“Our attention spans are not what they used to be, and I think that phones and the internet and technology have a lot to do with that,” Benson said. “They bring us a lot of great things, but they also are instant gratification. And the thing about reading a book, especially a more challenging novel, is that it’s not instant gratification.”

The use of technology, especially TV, has seemed to replace reading. An anonymous senior said she started a book this past summer, but prioritized watching TV over finishing up the book.

UV survey results suggest that Benson’s hypothesis may be correct at least for some, with over a quarter of students surveyed citing a shortened attention span as the reason they are reading less than they had in elementary school. An even larger 40% of respondents attributed the decline in their reading to their phones.

“I’d rather watch Netflix,” the same student said. “I feel like I can get more done if I watch a show than if I read a few pages of a book, especially since I get bored so easily. In TV shows, there are visual cues and suspense that I just don’t seem to feel when I read a book.”

Experts agree that diminishing attention spans pose a threat to literacy in young people. In “iGen,” Twenge argues that “for a generation raised to click on the next link or scroll to the next page within seconds, books just don’t hold their attention.”

Required Reading for Class

Not only is pleasure reading declining, but required reading for classes is affected, often being skipped due to easy-to-access outside resources and busy schedules. In order to contribute in classes and earn good grades, students turn to study aids and online resources such as Shmoop and SparkNotes to get by.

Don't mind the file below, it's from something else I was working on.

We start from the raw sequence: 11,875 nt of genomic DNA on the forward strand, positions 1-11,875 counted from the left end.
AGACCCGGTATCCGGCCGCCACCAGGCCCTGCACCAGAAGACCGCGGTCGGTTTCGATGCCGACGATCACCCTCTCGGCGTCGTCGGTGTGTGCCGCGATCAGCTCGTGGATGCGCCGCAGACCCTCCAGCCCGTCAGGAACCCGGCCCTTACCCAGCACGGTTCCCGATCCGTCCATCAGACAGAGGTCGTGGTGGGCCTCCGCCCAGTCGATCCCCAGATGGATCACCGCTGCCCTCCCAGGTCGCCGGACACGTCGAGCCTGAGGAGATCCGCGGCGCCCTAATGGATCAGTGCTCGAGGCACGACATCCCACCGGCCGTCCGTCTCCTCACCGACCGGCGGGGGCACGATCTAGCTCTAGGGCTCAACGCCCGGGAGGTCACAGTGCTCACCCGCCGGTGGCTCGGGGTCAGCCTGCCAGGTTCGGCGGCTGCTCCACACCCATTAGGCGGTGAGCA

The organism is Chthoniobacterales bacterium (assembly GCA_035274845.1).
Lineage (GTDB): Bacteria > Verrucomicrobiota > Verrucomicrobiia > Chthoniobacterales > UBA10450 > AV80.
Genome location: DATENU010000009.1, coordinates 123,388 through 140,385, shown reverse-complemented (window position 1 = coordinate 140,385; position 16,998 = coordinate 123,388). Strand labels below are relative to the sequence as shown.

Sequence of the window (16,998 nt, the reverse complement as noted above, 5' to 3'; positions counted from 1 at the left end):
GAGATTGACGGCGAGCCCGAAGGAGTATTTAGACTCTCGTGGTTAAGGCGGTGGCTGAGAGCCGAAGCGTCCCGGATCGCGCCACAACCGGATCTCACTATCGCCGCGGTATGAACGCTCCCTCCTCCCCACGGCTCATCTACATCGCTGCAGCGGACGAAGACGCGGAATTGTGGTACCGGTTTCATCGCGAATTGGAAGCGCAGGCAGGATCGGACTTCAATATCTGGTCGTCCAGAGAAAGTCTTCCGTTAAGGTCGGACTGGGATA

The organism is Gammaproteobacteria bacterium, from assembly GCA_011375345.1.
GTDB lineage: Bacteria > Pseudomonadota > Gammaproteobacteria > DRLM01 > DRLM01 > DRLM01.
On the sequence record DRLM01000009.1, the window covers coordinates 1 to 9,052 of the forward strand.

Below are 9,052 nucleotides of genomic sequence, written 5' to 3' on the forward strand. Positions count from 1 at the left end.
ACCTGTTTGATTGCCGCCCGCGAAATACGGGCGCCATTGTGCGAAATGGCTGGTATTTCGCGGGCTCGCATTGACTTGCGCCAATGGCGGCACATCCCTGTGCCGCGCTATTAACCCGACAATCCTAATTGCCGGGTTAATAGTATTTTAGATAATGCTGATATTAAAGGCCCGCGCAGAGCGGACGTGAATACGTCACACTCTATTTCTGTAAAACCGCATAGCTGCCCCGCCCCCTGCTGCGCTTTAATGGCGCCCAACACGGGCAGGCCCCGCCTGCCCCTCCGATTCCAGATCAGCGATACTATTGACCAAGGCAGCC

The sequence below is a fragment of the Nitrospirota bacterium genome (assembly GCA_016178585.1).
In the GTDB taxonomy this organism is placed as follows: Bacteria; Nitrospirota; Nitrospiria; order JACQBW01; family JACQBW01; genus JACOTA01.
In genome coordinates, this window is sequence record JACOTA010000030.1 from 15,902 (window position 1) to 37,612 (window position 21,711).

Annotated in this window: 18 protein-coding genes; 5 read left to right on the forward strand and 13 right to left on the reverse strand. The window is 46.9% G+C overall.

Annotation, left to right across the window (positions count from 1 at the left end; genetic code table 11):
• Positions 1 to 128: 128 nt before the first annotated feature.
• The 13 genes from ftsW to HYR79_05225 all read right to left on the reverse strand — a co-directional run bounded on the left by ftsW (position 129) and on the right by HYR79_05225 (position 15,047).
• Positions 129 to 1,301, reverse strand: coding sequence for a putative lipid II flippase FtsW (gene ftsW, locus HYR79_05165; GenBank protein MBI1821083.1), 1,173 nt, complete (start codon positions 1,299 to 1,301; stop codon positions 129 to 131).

Senior Rollin ’20 said she was never interested in reading a required novel until this year.

“This year, with ‘Anna Karenina,’ I am reading it because I actually like it, and I feel more pressured to get good grades,” Rollin said. “Last year and in previous years, I only read the books if I actually liked them, and I prioritize reading way less than any of my other homework. If I am overwhelmed and I feel like I can’t do one part of homework, reading is out.”

An anonymous senior said that she hardly reads the required readings and prefers to look at SparkNotes and Shmoop. 

“I try to read the assigned reading, but I feel like for me it’s easier to understand the books if I don’t read them,” she said. “In class, discussions replace me having to read because it will highlight what you actually need to know for papers or assessments.”

English instructor Adam Lowenstein said in bigger classes like American Studies, he knows some students do not complete the required reading, but he says it is difficult to tell who does not read when all students actively participate. Lowenstein started giving written homework assignments to ensure students are keeping up with the assigned readings.

“If you know that I might ask you to talk to your peers about your homework, then the pressure from your peers is going to be greater than any pressure I can give from a pop quiz,” Lowenstein said.

Benson said it is a challenge to tell if students are not reading from class discussions since the English Department at Marlborough is heavily discussion-oriented at a young age. Rather, she looks towards students’ writing as a guide to whether they completed the assigned reading, but admits that this approach is not foolproof.